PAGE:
by Ron Burdine
After five days of driving from Denver, Colorado to Tulum, Mexico, I have arrived! What follows is a recap of the high and low-lights of an interesting drive through a beautiful country.
DAY 1: We (my brother-in-law, Rich, and I) left Denver at about 6 pm, and nearly made it to Amarillo, Texas.
DAY 2: The second day, our goal was Laredo, and the plan was to spend the night there. We made it around 11 pm. We stayed on the Texas side of the border, and double-checked the paperwork for crossing the following morning.
DAY 3: We stopped off early before our crossing to get our Mexican auto insurance , driver added, and driver change was made as common sense dictated that Rich should do most of the driving. Due to the jam-packed car, and the resultant inability to move the passenger seat back, Rich’s 6’ 5” frame forced his knees into the glove compartment. If the airbags had deployed, he would have likely have ended up with a broken neck. He had made no comment about it until three hours into the trip. At that point, he drolly observed that we may have to hire a winch to pull him from the car as his knees were starting to lock up.
Right out of the chute, we got in the wrong line, but were directed to follow the numbered steps/lines 1-4. Naturally, we went right to Line 4, bypassing the first three. Line 1, show your tourist paperwork. Line 2, copies. We never figured out what the purpose of line 3 was – other than to tell you to go to 4. Line 4, show your vehicle paperwork.
Jammed into the back of the car with the remainder of our disposed of belongings was my faithful dog, Yeller. Yeller was a big feller and this seemed to dissuade the border authorities of the necessity of checking to see if what we said we had in “those” boxes matched what was actually there. Knowing that the big dog came out with the boxes, conferred complete veracity to our customs list as far as they were concerned.
And so, we crossed the border and started down our first Mexican highway to Monterey – number one of many toll roads. We were asked to pull over at the 17 mile checkpoint where several very serious 19 year-old kids, wearing camouflage and wielding machine guns, proceeded to inspect the car. They take customs inspections seriously in Mexico. But, as it turned out, they never asked us to unpack much of anything, and they definitely did not want to see anything from the back that would require an off-load of “ol’ Yeller.” Rich and I were both excited to clear that hurdle after hearing of three-day long border crossings caused by lack of paperwork, and/or the right permits. High five – we were in!!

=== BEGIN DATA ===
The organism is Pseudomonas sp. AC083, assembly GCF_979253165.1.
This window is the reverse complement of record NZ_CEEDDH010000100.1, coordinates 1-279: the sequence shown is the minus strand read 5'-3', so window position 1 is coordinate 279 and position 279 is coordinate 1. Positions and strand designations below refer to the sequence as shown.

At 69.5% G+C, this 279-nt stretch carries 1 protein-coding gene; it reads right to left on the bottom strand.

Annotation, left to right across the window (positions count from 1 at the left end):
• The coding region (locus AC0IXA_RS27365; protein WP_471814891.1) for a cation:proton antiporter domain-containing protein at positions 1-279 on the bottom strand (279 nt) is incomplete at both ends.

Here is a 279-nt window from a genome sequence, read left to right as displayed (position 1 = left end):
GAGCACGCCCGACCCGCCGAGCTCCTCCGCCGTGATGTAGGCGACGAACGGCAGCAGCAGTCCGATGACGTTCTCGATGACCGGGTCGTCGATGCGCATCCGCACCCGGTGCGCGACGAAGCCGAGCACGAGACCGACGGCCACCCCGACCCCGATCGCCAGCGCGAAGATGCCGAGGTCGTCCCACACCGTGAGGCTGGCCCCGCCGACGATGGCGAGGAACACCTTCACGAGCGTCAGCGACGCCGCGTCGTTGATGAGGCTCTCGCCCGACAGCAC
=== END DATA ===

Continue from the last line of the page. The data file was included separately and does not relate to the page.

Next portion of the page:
The road to Monterey was great – a nice four-lane toll road. But, be aware that if you ever make the drive, you need to have lots of cash for the tolls. We spent over $200 (and it’s up to $300 today) for the toll roads – you’d think they’d be paved in gold!
The problem with much of the Mexican highway system is that no one planned for the kind of traffic that a highway brings in, so they go right through the middle of town, and they get narrower as they go – like a funnel. We made great time to Monterey, but once there, simply getting through the city took an hour and a half. And, the traffic was brutal; bumper-to-bumper, with people randomly crossing the street. Between trying not to get hit, trying not to hit pedestrians and making sure we were still on the right road, it was the epitome of a very stressful experience.
Our first wrong turn was made just southeast of Cuidad Victoria while trying to take a shortcut recommended by someone who has made the drive several times. We wound up on a really cool road that wound its way through some rural areas, and ended up costing us about three hours. But, it was so picturesque that we didn’t mind the detour. However, finding a place to stay overnight in the “middle of nowhere” was a challenge.
We finally found a Pemex station about the time it got dark, but the nearest hotel was an hour farther down the road.
For the most part, we followed the rule of not driving at night. When we told a local we were thinking about trying to make Tampico that night, he strongly advised against it because of banditos on the two lane roads after dark. As a result, we ended up in a charming little town called Aldama. We got a cheap, clean room, and ate tacos at the palapa on the corner . . . $11 bucks for the two of us, including the tip, and it was great food!!